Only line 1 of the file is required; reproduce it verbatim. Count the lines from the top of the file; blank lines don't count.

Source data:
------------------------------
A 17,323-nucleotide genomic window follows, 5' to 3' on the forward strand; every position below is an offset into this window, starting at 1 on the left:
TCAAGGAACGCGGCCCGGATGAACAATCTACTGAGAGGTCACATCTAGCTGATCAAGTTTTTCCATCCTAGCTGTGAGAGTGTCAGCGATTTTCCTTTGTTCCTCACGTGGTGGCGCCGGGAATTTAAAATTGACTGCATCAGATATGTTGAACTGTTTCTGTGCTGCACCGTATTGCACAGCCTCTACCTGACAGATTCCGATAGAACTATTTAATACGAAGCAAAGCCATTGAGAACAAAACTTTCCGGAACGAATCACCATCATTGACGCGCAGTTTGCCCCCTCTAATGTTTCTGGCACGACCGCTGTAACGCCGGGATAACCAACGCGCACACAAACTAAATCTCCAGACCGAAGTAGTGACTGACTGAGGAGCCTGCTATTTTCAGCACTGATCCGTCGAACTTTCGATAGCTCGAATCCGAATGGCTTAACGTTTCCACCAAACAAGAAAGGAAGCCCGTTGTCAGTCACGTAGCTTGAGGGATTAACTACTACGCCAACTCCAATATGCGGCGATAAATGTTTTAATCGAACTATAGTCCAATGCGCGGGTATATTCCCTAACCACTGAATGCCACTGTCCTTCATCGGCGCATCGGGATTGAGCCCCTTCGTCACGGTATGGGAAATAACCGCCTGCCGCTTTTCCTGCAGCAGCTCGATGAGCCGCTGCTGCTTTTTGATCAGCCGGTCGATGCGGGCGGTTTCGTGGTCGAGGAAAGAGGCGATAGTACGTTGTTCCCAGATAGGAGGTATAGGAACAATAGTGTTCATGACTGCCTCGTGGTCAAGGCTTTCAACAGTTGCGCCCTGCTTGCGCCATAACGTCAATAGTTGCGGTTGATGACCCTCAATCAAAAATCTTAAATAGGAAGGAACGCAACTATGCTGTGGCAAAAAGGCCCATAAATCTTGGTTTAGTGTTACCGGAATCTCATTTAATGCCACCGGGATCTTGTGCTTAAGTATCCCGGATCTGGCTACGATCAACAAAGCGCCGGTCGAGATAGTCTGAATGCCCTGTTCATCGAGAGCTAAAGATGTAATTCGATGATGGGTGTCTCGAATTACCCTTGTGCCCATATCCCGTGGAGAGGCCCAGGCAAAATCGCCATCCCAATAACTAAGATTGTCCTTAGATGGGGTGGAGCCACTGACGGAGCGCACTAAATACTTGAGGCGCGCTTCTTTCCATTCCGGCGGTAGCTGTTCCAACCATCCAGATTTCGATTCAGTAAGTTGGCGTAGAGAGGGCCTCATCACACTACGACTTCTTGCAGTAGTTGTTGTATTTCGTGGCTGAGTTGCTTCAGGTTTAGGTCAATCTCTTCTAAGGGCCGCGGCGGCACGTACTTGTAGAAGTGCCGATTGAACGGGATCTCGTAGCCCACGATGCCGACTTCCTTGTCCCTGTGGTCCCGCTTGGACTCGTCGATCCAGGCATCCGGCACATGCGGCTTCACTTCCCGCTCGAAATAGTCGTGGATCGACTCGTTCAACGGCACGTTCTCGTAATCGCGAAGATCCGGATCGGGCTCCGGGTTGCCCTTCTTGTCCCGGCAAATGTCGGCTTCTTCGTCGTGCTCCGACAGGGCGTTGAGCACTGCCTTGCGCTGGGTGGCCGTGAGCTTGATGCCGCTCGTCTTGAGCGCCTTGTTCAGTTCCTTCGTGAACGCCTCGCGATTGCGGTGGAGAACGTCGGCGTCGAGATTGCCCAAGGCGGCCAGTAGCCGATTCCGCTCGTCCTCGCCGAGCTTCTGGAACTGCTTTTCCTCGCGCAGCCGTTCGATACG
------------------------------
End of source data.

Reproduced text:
A 17,323-nucleotide genomic window follows, 5' to 3' on the forward strand; every position below is an offset into this window, starting at 1 on the left: